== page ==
CHARLESTON, W.Va. — As West Virginia considers whether to raise fuel taxes and DMV fees to pay for highways improvements, it’s not the only state to do so.
Tennessee Governor Bill Haslam, a Republican, sought and got legislative approval of a gas tax increase of 6 cents over three years to pay for longstanding transportation needs. Various fees on motor vehicles also would go up.
The bill – which Haslam calls the “Improving Manufacturing, Public Roads and Opportunities for a Vibrant Economy Act,” nicknamed IMPROVE – amounts to about $350 million for transportation improvements.
In South Carolina, lawmakers have been working out differences in proposals that would raise the gasoline tax for the first time in 30 years in an effort to improve the state’s roads. Gov. Henry McMaster is threatening a veto, though.
Those are just a couple of examples, but the trend is apparent to Mike Clowser, executive director of the Contractors Association of West Virginia.
“We think with what other states are doing — especially within the last week or 10 days, Republican legislators in Tennessee, Indiana, Montana, California, all have passed fee increases over he past 10 days — I think people are beginning to see the effects of what not investing in our highways is doing to our roads and bridges,” Clower said Friday on MetroNews’ “Talkline.”
— MetroNews (@WVMetroNews) April 28, 2017
Here, the Legislature is set to discuss increased revenue for roads and bridges as part of a special session on a broader budget bill starting this Thursday.
Gov. Jim Justice has proposed raising the gasoline tax to help provide more funding for West Virginia highways construction and maintenance. He envisions leveraging the additional funding through bond sales for a large-scale highways program.
The governor also sees the projects as a way to put thousands of West Virginians to work and bolster the state’s economy.
The state’s gasoline tax that goes to the Road Fund is actually made up of two components. One is a stable excise tax and the other is a fluctuating number tied to the average price per gallon of gasoline.
In this case, the excise tax would be bumped from its current 20.5 cents per gallon to 25 cents a gallon starting July 1.
The variable component would also get some new parameters starting July 1, bottoming out at no less than 15.2 cents per gallon. Currently, the variable component is 11.7 cents per gallon.
The proposal would also stipulate that the average wholesale price of fuel would never be considered lower than $3.04 a gallon and would never drop lower than 10 percent from the prior year.
The bottom line is, the gasoline tax would never be lower than 40.2 cents a gallon. Right now it’s 32.2 cents a gallon.
Justice also has proposed increasing DMV fees, generally doubling them and leveraging the increased revenue for highways and bridges projects.
The Republican majority in the House of Delegates has favored a different approach.
They voted for Senate Joint Resolution 6, which authorizes the governor to put a road bond before the voters. The resolution says that when a bond is approved, the Legislature will provide for a collection of taxes to pay for the bonds.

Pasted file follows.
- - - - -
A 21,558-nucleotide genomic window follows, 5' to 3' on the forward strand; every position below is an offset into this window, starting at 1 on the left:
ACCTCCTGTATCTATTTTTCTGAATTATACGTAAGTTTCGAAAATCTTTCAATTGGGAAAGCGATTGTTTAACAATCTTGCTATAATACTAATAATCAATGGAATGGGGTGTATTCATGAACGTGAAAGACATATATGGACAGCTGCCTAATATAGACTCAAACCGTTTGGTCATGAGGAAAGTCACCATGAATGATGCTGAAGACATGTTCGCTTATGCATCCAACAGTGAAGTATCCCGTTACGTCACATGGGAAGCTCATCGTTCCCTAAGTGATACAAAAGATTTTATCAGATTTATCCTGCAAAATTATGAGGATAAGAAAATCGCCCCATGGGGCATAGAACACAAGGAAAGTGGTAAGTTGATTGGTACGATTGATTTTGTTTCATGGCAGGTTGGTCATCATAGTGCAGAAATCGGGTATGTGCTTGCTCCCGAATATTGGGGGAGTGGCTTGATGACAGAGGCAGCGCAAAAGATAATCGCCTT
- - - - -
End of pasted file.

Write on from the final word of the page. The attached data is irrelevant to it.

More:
Delegate Eric Householder, the vice-chairman of the House Finance Committee, was one of those in favor of that approach.
“I do not think we ought to raise the taxes before hand because you have to see if the voters are willing to accept the proposal,” Householder, R-Berkeley, said in a telephone interview.
Householder is among the lawmakers who are cautious about raising fuel taxes because their constituents can so easily opt for lower prices across state lines.
“There’s not an appetite in the Eastern Panhandle for an 8 cents per gallon gas increase,” Householder said.
Householder also raised a concern about taking on more indebtedness through bonding. When it downgraded the state’s credit rating a few months ago, Moody’s noted “the state’s debt burden could increase under the Governor’s new infrastructure proposal.”
“My concern is what the credit rating will eventually think or say. If you go back and read that letter from Moody’s they are concerned with the governor’s new infrastructure proposal,” Householder said. “They will be watching debt.”
Clowser is concerned that if the Legislature isn’t open to revenue for roads up front, voters are unlikely to approve a bond measure.
“Of the last four road bonds that have been proposed only one has passed,” Clowser said. “I think you’ll see an organized effort out there. We think there will be enough outside pressure to make that a negative vote.
“We think roads and bridges need to be repaired and replaced immediately. We’re going to lose a whole construction season if we postpone this until later in the year.”
Clowser says raising the revenue for large-scale highways funding would be extra challenging during an election year. He says the time is now.
“If we’re looking for future jobs, we’ve got to have a safe and modern transportation system, and we think the time is now,” Clowser said. “We don’t think there is another opportunity to address our highways programs in the next two or three years if we don’t do it today.”